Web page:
entreat

Definitions

  • WordNet 3.6
    • v entreat ask for or request earnestly "The prophet bid all people to become good persons"
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Webster's Revised Unabridged Dictionary
    • n Entreat Entreaty.
    • Entreat To beseech or supplicate successfully; to prevail upon by prayer or solicitation; to persuade. "It were a fruitless attempt to appease a power whom no prayers could entreat ."
    • Entreat To invite; to entertain. "Pleasures to entreat ."
    • Entreat To make an earnest petition or request. "The Janizaries entreated for them as valiant men."
    • Entreat To treat or discourse; hence, to enter into negotiations, as for a treaty. "Of which I shall have further occasion to entreat .""Alexander . . . was first that entreated of true peace with them."
    • Entreat To treat with, or in respect to, a thing desired; hence, to ask earnestly; to beseech; to petition or pray with urgency; to supplicate; to importune. "Entreat my wife to come.""I do entreat your patience.""I must entreat of you some of that money.""Some late visitor entreating entrance at my chamber door.""Isaac entreated the Lord for his wife."
    • Entreat To treat, or conduct toward; to deal with; to use. "Fairly let her be entreated .""I will cause the enemy to entreat thee well."
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Century Dictionary and Cyclopedia
    • entreat To treat, use, or manage; deal with; act toward.
    • entreat To partake of; enjoy.
    • entreat To ask earnestly; beseech; petition with urgency; supplicate; solicit pressingly; importune.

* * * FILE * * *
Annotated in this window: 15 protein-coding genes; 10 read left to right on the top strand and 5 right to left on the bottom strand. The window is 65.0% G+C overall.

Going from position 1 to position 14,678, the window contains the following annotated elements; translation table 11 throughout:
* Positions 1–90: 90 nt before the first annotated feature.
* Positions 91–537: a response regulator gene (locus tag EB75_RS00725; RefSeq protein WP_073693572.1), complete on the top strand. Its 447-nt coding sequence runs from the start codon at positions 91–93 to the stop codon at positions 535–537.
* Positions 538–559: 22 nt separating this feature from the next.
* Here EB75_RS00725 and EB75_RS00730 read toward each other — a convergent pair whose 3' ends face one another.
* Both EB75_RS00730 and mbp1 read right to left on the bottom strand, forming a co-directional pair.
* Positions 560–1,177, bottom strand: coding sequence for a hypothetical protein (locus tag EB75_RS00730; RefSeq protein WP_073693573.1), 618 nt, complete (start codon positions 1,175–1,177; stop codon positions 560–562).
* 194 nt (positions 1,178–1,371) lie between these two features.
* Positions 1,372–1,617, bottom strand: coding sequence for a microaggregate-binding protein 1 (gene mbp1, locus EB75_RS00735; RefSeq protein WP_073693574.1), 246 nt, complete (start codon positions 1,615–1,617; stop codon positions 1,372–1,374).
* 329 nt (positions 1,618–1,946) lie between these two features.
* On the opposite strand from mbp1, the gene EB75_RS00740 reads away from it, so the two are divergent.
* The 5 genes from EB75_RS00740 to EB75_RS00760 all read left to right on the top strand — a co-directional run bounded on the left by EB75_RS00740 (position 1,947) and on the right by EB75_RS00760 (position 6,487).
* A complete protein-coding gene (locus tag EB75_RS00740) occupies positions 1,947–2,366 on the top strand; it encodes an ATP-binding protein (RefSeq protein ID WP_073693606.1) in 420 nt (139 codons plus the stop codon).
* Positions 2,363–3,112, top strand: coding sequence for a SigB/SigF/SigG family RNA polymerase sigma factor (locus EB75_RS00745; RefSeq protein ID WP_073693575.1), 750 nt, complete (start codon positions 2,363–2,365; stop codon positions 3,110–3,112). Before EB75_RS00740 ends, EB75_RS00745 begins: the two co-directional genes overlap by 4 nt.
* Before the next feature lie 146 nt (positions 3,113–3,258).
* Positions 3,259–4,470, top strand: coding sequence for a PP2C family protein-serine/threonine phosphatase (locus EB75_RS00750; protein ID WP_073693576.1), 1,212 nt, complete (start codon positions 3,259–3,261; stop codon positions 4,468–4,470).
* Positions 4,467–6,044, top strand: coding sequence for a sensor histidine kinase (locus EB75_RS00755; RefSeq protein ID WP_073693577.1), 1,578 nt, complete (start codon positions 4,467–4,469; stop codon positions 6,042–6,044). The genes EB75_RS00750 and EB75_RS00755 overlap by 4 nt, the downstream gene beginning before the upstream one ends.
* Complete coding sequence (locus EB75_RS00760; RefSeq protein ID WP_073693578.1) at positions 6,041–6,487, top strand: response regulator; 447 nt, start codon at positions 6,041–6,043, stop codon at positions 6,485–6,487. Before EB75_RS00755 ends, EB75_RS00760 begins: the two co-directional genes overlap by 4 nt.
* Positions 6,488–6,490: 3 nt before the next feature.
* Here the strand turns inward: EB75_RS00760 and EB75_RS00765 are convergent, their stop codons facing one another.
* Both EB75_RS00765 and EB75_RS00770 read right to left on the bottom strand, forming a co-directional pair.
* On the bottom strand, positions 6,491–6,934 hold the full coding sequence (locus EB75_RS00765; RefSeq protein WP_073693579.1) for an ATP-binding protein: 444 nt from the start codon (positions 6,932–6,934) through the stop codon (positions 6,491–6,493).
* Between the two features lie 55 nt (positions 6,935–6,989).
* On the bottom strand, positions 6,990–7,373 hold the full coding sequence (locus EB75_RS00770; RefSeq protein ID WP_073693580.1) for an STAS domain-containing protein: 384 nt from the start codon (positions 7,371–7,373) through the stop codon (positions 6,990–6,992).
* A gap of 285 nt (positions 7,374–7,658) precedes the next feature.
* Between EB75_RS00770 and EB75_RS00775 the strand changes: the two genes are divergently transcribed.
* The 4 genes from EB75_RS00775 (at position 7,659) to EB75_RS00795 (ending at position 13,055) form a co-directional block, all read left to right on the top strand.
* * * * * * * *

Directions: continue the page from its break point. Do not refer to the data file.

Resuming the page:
• entreat To prevail on by prayer or solicitation; persuade or cause to yield by entreaty.
    • entreat Synonyms Ask, Request, Beg, etc. See ask. See list under beseech.
    • entreat To treat of something; discourse.
    • entreat To treat with another or others; negotiate.
    • entreat To make an earnest petition or request.
    • n entreat Entreaty; prayer.
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Chambers's Twentieth Century Dictionary
    • v.t Entreat en-trēt′ to ask earnestly: to beseech: to pray for:
    • v.t Entreat en-trēt′ (orig.) to treat, to deal with—so in B.v.i. to pray
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Quotations

  • Charlotte Bronte
    Charlotte%20Bronte
    “You -- poor and obscure, and small and plain as you are -- I entreat to accept me as a husband.”
  • Ben Jonson
    Ben%20Jonson
    “'Tis the common disease of all your musicians that they know no mean, to be entreated, either to begin or end.”
  • Bible
    Bible
    “Therefore, we are ambassadors for Christ, as though God were entreating through us; we beg you on behalf of Christ, be reconciled to God. [2 Corinthians 5:20]”

Etymology

Webster's Revised Unabridged Dictionary
OE. entreten, to treat, request, OF. entraiter, to treat of; pref. en-,L. in,) + traitier, to treat. See Treat
Chambers's Twentieth Century Dictionary
O. Fr. entraiteren, and traiter, to treat.

Usage

In literature:

I entreated Sigenok to let me go and ascertain.
"The Story of Nelson" by W.H.G. Kingston
He would have sent back his second boy Sam, but the lad earnestly entreated to be taken.
"Won from the Waves" by W.H.G. Kingston
She sent also an affectionate and respectful message to her new aunt, entreating her to intercede with her husband for his daughter.